Modified Prenatal Sensory Stimulation Influences Postnatal Behavioral and Perceptual Responsiveness in Bobwhite Quail Chicks (Colinus virginianus)

Publication Type:
Journal Article
Year of Publication:
Reynolds, GD.,Lickliter, R.
Journal of Comparative Psychology
, , , , , , , , , , , , , , , ,

Asynchronous bimodal stimulation during prenatal development elicits higher levels of behavioral and physiological arousal in precocial avian embryos than does unimodal sensory stimulation. To investigate whether the increased arousal associated with prenatal bimodal stimulation has enduring effects into postnatal development, bobwhite quail (Colinus virginianus) embryos received no supplemental stimulation, unimodal auditory stimulation, or bimodal (audiovisual) stimulation prior to hatching. Embryos exposed to concurrent bimodal stimulation demonstrated greater levels of behavioral activity and failed to use maternal visual cues to successfully direct species-specific perceptual preferences following hatching. These results provide initial evidence that asynchronous bimodal sensory stimulation during prenatal development can have enduring effects on early postnatal behavioral arousal and perceptual responsiveness and suggest that developmental limitations on prenatal sensory stimulation play an important role in the emergence of species-typical behavior.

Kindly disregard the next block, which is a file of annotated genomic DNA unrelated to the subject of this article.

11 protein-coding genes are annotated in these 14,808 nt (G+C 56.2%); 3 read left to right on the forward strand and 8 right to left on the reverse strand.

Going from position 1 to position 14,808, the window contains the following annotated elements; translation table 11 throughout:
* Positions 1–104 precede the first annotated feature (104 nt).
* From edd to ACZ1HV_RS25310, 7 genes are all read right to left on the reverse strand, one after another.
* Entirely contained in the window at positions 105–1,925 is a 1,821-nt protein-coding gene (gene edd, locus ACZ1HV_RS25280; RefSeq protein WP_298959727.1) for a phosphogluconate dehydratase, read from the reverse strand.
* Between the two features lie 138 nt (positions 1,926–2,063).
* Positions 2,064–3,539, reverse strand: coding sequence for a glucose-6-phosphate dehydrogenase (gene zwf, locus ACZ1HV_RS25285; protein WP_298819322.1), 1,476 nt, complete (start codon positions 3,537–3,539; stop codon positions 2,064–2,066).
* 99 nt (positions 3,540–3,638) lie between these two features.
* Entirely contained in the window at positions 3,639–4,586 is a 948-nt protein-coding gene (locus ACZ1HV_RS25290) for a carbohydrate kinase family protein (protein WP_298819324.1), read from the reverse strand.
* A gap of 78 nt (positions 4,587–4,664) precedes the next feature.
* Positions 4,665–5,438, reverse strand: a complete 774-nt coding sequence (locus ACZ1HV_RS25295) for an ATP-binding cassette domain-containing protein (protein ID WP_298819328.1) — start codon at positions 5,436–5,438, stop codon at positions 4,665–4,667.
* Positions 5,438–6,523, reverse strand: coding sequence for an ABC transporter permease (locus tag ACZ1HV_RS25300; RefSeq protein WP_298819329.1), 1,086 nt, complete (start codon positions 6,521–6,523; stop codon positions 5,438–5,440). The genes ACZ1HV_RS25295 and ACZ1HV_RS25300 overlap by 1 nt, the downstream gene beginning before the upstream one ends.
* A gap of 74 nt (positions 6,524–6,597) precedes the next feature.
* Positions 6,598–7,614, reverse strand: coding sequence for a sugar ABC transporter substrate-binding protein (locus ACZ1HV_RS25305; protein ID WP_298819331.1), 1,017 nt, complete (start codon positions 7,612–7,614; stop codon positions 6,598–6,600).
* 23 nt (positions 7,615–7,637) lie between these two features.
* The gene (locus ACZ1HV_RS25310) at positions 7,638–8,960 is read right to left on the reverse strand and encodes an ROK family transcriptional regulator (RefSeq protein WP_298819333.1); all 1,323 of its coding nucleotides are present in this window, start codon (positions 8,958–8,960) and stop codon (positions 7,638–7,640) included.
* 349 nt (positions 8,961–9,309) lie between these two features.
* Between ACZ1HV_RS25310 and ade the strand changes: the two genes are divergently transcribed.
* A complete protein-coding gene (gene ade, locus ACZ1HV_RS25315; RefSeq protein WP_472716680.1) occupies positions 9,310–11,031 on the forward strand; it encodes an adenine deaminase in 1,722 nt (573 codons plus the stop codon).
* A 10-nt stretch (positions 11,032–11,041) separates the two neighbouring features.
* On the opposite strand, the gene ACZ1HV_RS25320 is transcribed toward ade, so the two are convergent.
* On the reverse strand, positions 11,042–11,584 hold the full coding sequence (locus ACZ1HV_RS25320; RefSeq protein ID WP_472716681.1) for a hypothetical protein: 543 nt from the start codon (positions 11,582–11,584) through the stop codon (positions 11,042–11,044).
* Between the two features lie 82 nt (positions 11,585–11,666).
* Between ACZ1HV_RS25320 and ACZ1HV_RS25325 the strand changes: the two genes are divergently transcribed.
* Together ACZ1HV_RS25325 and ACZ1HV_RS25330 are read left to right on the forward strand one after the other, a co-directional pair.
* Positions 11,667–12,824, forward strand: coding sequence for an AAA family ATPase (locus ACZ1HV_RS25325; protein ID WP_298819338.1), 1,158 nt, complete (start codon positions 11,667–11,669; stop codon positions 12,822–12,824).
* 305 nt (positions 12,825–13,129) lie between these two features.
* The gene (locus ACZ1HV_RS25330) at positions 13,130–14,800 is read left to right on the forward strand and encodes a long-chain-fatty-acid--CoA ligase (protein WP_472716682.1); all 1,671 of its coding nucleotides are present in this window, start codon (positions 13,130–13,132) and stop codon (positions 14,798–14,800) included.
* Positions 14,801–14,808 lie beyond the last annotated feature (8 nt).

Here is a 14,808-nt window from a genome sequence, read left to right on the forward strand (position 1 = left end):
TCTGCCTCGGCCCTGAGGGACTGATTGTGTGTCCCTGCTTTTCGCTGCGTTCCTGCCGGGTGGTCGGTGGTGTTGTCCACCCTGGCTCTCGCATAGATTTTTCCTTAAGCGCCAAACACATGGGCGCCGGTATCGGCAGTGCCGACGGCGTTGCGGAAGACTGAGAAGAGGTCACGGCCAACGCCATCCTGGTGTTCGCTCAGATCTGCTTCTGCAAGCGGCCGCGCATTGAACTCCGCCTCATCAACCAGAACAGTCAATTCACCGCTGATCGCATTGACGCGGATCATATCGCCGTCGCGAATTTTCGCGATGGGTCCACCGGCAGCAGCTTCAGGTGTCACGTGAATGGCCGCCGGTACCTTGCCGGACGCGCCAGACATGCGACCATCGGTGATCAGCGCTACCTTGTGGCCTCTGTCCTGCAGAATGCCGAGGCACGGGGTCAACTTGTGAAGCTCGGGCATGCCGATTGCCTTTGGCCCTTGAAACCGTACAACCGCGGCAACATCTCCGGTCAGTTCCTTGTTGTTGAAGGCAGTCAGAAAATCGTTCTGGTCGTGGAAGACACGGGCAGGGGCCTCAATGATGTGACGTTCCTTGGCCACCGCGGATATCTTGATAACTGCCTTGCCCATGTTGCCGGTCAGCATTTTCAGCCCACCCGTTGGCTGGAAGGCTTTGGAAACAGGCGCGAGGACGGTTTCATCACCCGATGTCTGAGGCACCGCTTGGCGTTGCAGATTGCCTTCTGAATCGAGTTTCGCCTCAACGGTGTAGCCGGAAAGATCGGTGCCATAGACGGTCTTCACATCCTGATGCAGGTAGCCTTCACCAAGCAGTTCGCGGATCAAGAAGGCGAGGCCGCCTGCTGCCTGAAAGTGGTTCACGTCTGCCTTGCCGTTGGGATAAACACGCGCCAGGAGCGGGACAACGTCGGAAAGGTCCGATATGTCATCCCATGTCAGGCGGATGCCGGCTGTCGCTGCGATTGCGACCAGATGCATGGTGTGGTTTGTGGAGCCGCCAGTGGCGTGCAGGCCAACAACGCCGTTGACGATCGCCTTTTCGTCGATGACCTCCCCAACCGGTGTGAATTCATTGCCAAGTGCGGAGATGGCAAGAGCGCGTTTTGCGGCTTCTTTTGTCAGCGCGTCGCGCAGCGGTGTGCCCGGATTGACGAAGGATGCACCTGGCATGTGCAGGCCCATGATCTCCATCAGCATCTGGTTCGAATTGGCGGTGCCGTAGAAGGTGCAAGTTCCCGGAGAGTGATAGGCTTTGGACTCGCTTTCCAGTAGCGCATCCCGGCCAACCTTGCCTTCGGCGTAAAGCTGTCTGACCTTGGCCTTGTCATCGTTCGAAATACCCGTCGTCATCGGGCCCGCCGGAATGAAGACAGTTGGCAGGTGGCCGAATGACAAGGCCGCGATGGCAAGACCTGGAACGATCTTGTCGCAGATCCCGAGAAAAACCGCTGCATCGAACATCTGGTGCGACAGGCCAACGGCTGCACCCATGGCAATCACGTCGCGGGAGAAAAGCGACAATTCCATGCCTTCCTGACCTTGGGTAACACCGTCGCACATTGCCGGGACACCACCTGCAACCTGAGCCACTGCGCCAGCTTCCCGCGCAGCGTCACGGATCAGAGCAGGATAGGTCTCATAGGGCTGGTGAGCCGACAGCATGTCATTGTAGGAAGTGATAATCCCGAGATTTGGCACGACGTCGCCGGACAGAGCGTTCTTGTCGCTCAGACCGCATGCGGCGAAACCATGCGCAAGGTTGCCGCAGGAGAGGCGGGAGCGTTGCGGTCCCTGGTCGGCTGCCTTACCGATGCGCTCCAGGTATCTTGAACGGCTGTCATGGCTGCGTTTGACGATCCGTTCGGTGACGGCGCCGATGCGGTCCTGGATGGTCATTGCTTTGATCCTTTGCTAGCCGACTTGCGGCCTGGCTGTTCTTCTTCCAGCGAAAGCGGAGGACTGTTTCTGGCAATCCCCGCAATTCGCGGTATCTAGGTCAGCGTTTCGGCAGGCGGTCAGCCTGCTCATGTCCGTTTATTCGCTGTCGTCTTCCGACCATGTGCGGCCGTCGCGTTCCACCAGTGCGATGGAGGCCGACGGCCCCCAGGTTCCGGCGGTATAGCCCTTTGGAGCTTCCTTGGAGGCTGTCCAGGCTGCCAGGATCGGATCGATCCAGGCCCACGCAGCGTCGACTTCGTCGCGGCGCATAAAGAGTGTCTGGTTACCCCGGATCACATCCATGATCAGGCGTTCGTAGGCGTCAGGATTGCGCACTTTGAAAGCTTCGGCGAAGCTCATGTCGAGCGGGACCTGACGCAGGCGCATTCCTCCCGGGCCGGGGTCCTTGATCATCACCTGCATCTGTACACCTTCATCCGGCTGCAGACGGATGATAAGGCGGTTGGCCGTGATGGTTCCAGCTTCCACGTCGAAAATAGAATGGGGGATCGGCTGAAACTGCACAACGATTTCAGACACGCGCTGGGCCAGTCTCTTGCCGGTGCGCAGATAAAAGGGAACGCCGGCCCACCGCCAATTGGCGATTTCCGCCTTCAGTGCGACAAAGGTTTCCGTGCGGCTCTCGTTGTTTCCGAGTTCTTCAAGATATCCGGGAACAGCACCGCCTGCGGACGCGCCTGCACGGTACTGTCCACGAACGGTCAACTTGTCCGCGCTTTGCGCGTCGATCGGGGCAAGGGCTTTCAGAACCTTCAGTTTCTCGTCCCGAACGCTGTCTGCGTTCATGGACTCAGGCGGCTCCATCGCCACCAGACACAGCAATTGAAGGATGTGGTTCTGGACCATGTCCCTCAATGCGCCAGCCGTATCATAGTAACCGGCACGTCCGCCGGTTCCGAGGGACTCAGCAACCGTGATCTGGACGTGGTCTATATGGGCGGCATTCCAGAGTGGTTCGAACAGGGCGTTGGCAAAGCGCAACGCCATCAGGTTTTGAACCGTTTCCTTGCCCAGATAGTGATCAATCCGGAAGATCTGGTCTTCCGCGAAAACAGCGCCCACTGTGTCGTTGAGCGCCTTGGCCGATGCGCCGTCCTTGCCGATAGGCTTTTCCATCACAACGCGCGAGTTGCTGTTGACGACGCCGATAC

Back to Resources